If any version will work then, yes, initially at least you might find Linux Mint easier to install and use (more likely to install wireless drivers etc.). Kali is a security and penetration testing distribution which:
Quote:
Originally Posted by Kali Website
... is NOT a recommended distribution if you’re unfamiliar with Linux...
http://docs.kali.org/introduction/sh...use-kali-linux
That isn't to say you should not use Kail, especially if you are using it for security testing, just that it can be harder work to get going than other distributions and isn't really suited to any other purpose than security testing.
 
Old 07-14-2015, 04:15 PM   #10
JaseP
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Quote:
Apart from the technical considerations, it runs a GUI desktop for root as the default user.

This is *not* something a n00b should be doing.
Actually,... This is not something ANYONE should be doing.
 
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Old 07-14-2015, 04:19 PM   #11
273
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Quote:
Originally Posted by JaseP View Post
Actually,... This is not something ANYONE should be doing.
There's nothing wrong with running a GUI desktop as root on a live penetration testing distribution when you're carrying out penetration testing...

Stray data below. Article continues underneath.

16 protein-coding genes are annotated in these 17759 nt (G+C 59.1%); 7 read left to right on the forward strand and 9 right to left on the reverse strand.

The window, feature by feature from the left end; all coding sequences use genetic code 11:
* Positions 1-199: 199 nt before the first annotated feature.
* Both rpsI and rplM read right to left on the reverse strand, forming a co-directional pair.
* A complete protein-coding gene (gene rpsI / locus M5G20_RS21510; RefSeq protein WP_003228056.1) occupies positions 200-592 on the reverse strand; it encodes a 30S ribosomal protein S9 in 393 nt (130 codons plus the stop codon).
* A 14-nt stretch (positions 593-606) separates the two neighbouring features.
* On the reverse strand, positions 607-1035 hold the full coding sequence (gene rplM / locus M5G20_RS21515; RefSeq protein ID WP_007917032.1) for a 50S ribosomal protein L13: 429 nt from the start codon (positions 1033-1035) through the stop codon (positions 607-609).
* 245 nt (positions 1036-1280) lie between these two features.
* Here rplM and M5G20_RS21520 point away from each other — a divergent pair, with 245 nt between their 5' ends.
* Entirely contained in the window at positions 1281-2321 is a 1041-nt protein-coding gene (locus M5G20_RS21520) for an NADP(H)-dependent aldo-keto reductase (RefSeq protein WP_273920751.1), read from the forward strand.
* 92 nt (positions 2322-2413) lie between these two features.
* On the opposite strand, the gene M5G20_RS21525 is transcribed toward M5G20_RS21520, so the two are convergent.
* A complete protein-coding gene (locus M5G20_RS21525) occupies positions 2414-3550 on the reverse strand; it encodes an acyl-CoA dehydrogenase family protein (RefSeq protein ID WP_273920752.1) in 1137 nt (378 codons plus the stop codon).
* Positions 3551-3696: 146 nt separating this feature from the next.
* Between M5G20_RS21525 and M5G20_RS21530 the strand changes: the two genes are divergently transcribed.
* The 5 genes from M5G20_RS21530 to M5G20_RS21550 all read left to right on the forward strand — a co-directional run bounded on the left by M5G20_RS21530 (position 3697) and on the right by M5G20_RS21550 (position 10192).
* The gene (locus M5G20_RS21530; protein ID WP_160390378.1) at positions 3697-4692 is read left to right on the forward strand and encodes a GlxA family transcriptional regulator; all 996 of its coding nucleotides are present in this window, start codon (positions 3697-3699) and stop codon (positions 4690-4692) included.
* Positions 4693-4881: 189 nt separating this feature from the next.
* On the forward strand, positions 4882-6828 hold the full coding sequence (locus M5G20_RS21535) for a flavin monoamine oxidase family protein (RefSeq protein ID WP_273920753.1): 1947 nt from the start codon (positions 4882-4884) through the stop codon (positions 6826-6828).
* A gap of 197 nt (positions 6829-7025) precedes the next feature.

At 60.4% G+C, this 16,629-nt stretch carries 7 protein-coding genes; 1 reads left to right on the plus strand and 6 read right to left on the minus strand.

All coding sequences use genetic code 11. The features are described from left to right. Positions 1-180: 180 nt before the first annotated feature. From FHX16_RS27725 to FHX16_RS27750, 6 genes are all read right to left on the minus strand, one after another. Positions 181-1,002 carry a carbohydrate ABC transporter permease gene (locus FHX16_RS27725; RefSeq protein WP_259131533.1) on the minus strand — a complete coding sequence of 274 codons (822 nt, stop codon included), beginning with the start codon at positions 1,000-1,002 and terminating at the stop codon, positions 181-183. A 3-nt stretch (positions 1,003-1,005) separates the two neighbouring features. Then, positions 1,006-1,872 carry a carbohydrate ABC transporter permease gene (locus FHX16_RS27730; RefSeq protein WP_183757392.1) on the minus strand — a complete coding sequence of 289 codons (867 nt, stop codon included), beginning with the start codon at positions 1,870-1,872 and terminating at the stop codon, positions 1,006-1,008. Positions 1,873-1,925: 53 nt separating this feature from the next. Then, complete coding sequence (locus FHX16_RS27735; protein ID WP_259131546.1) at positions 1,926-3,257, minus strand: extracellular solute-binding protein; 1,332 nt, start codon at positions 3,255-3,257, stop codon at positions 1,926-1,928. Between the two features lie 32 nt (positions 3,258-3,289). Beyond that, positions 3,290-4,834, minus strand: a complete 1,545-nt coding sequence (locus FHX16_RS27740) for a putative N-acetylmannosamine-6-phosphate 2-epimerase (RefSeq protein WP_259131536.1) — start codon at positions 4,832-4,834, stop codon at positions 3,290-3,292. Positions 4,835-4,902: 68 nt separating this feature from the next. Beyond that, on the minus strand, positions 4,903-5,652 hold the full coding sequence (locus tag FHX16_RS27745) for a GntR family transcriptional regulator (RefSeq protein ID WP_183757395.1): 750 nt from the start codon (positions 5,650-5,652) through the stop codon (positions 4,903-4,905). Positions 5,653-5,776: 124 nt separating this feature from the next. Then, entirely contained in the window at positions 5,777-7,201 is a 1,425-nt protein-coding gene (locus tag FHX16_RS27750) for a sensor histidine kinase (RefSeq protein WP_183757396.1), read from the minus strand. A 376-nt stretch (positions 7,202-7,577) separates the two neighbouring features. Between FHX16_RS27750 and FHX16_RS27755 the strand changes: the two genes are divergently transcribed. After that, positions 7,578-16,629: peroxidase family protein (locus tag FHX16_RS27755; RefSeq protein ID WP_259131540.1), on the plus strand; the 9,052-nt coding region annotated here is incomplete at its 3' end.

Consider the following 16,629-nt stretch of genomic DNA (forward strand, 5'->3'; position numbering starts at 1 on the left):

Old 07-15-2015, 09:21 AM   #12
Shadow_7
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Quote:
Originally Posted by 273 View Post
There's nothing wrong with running a GUI desktop as root on a live penetration testing distribution when you're carrying out penetration testing...
Nothing wrong if you can restore it in short order to a "known" state, and don't plan on running it unattended for years on end.

As far as wifi as with any distro you need networking tools and drivers. NetworkManager is decent if you have blessed hardware (driver + firmware that works and is installed by default). Otherwise wpa_suppicant, ip, iw, ifconfig, iwconfig, and many other means to an end depending on distro and distro age.
 
Old 07-24-2015, 06:55 PM   #13
badbackcom1
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network manager will also let me detect wifi networks?

network manager will also let me detect wifi networks in terminal?
 
Old 07-24-2015, 07:13 PM   #14
273
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Quote:
Originally Posted by badbackcom1 View Post
network manager will also let me detect wifi networks in terminal?
I really don't recall whether network manager has any command line tools -- I would search for wireless networks on the command line with the following.
Code:
iwlist wlan0 scan
What is it you are trying to do here? Connect to a wireless network or scan for networks to penetration test a network you own?
 
Old 07-24-2015, 08:43 PM   #15
Timothy Miller
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network manager does have comand line tools, in some distros. For instance, in Mageia, there is cnetworkmanager, in debian there is nm-cli. Never used them personally, but definitely exist.